Also in that meeting, Rafsanjani strongly condemned the protest movement, which he called fitna, and added that in the near future he will publish a book proving that he had "warned before anyone else that a fitna group existed in the country."[12]

Rafsanjani added: "I have three clear red lines: the regime, the 'rule of the jurisprudent,' and Khamenei... I love Khamenei and I would not trade this friendship for anything. He is beloved of my heart. If I cannot see him weekly, I feel the lack. He is unequalled in the leadership. In my view, if the status of the 'rule of the jurisprudent' in the country is harmed, the enemy will harm the regime."[13]

It should be noted that although Rafsanjani was never a member of or identified with the reform seekers, he was the moving force behind the scenes in the 2009 presidential candidacy of Mir Hossein Mousavi against Ahmadinejad.

As a member of the founding generation of the Islamic revolution in Iran, and as someone who was close to Ayatollah Ruhollah Khomeini himself, who has served in top posts in regime circles since the revolution, and who has had far-reaching influence in affairs of state, Rafsanjani was, until recently, in the view of Leader Khamenei, a counterweight to the increasing extremism of Ahmadinejad's supporters.

But now, with his removal from the important and powerful post as chairman of the Assembly of Experts, it appears that he has lost the support of Leader Khamenei.

* A. Savyon is Director of the Iranian Media Project; Y. Mansharof is a research fellow at MEMRI.


[1] The Assembly of Experts, which has 86 members, oversees the Supreme Leader, and has the authority to select him or remove him if he is not capable of carrying out his role in accordance with the constitution. The Assembly of Experts has never used this authority. The election of the chairman is carried out by secret ballot by members of the council.

[2] In a recent speech in Shiraz, Saffar Harandi, advisor to Islamic Revolutionary Guards Corps (IRGC) commander Mohammad Ali Jafari and an associate of Ahmadinejad, said, "Rafsanjani will be gradually removed from his positions, and in the elections that are to be held by the Assembly of Experts, we will witness his removal." Ebtekar, Iran, February 23, 2011. Majlis member Mohammad Reza Bahonar called on Rafsanjani to denounce the protest movement immediately, saying that if he did not he would lose the legitimacy to hold his current positions in the regime. Bahonar also vaguely threatened Rafsanjani, saying that if he did not denounce the protest movement, "the Iranian nation will give him a crushing response.", February 19, 2011; Tehran Emrooz, Iran, February 23, 2011. Majlis members Hamid Resai and Hamid Reza Taraqi said that due to his support for the protest movement, Rafsanjani was expected to be removed from his post as Assembly of Experts chairman., February 23, 2011.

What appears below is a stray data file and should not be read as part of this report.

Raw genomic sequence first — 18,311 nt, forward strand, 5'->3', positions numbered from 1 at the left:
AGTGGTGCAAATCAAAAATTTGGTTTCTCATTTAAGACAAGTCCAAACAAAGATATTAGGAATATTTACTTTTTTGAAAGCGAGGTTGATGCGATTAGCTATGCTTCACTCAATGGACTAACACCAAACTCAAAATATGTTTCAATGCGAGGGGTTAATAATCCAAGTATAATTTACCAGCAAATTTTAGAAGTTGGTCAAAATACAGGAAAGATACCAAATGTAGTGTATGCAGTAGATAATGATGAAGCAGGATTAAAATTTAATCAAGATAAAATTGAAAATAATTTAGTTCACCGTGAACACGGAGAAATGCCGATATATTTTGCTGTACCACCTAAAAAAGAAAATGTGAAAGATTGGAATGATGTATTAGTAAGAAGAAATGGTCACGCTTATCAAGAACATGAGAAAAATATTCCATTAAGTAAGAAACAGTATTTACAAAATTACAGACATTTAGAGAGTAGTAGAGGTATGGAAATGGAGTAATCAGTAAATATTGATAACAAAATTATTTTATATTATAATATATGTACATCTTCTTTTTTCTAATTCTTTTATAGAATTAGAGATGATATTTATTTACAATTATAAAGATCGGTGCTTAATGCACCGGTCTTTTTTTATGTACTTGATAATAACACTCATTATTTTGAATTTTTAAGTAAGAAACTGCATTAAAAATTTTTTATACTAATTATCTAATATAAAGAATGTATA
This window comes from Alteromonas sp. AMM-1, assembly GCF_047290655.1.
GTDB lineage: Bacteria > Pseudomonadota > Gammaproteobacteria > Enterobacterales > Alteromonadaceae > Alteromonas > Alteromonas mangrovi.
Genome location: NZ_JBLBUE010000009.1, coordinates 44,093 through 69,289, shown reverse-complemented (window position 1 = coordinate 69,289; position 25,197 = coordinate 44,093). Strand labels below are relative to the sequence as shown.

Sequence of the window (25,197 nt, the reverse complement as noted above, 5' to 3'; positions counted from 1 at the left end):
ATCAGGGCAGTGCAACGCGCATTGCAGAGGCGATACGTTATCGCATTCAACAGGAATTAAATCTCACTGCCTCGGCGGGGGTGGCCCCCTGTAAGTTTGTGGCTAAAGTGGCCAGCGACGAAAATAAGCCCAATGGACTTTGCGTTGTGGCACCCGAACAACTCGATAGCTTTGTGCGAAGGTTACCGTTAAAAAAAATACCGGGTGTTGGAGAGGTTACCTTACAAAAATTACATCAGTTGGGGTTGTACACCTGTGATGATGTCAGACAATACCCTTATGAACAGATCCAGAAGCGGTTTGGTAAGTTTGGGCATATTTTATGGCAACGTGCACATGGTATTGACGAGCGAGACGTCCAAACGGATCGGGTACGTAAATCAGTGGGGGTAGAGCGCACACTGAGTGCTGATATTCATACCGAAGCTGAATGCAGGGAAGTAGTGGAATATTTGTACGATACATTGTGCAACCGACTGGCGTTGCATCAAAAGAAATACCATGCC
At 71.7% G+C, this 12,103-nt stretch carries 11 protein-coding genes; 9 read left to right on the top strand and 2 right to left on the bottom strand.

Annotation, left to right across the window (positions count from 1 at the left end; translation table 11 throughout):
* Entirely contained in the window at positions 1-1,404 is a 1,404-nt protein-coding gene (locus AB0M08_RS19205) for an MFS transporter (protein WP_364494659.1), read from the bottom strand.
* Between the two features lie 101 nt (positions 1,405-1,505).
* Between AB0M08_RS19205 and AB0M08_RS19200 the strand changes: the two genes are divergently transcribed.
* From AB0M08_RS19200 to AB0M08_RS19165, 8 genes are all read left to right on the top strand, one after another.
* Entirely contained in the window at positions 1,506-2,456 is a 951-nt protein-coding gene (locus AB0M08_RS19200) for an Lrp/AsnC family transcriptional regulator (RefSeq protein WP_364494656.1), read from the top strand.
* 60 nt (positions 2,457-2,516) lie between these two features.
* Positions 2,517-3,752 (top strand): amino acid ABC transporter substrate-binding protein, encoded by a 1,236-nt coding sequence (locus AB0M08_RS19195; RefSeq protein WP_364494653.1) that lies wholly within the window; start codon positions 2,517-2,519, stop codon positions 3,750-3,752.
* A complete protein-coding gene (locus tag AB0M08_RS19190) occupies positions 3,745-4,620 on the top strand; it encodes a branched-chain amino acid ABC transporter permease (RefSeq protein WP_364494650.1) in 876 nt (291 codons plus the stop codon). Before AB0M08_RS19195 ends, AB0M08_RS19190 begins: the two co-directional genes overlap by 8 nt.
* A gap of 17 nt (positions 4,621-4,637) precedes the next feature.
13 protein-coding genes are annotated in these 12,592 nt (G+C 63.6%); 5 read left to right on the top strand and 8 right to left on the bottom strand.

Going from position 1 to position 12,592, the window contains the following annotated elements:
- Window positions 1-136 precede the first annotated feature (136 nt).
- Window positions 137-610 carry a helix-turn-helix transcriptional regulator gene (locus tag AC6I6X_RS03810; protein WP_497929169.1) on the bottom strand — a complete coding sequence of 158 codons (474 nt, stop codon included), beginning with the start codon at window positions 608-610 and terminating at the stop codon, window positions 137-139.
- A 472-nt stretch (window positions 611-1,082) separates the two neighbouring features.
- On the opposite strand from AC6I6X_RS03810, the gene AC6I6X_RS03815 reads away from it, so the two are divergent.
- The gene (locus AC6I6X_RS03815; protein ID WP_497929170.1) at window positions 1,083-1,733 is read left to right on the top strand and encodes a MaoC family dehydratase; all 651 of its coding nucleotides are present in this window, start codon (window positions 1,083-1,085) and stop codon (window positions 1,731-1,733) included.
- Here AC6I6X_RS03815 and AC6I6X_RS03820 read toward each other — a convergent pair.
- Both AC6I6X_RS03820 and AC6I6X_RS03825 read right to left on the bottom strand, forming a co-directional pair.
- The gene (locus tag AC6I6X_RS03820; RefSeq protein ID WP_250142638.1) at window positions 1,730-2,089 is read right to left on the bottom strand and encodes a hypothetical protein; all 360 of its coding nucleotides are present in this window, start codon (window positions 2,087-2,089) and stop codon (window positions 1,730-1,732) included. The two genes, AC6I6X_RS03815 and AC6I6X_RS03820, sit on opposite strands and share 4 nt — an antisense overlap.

[3] For more on the regime's official reaction against the protest movement leaders, see MEMRI Inquiry and Analysis No. 668, "Iranian Regime Announces 'Day of Rage' against Karroubi, Mousavi; In Response, Protest Movement Calls On Followers to Demonstrate Against Religious Tyranny in Iran," February 18, 2011, Iranian Regime Announces 'Day of Rage' against Karroubi, Mousavi; In Response, Protest Movement Calls On Followers to Demonstrate Against Religious Tyranny in Iran

[4] ISNA, Iran, March 8, 2011

[5] There is intense rivalry between Iranian Supreme Leader Ali Khamenei and Rafsanjani. The limitation of Rafsanjani's authority with Khamenei's knowledge, began in the summer of 2010, when Rafsanjani was no longer allowed to lead Tehran Friday prayers in Tehran – something he had done regularly. In the dispute between Rafsanjani and Iranian President Mahmoud Ahmadinejad over the designation of the massive budget for Azar University, which Rafsanjani heads, Khamenei recently ruled in Ahmadinejad's favor.

[6] It should be clarified that the regime has in the past rid itself of high-status rivals who challenged the regime by placing them under house arrest – for example, Ayatollah Hossein Ali Montazeri, between 1997-2003, and now Mousavi and Karroubi, who are being held in a prison on the outskirts of Tehran where they were transferred after being placed under house arrest in February 2011.

[7] See MEMRI Inquiry and Analysis No. 253, "The 'Second Islamic Revolution' in Iran: Power Struggle at the Top," November 17, 2005, The ‘Second Islamic Revolution’ in Iran: Power Struggle at the Top

[8] According to Iranian online forums, Rafsanjani's appointment was not an initiative by Khamenei but was the result of pressure by the ayatollahs, among them then-judiciary authority head Shahroudi, then-Assembly of Experts head Mashkini, and others, to have Rafsanjani officially appointed as the regime's No. 2 man. Khamenei, who refused to depose Ahmadinejad following the fraudulent 2005 election, was forced to accept their demand and to place Rafsanjani above Ahmadinejad after the ayatollahs threatened to remove Khamenei himself from his post. See MEMRI Inquiry and Analysis No. 253, "The ‘Second Islamic Revolution’ in Iran: Power Struggle at the Top," November 17, 2005, The ‘Second Islamic Revolution’ in Iran: Power Struggle at the Top.

[9] Ayandenews, Iran, March 4, 2011.

[10] Kayhan, Iran, March 7, 2011.

[11] Fars, Iran, February 26-27, 2011.

[12] Mashregh News, Iran, February 27, 2011.

[13] Mashregh News, Iran, February 27, 2011.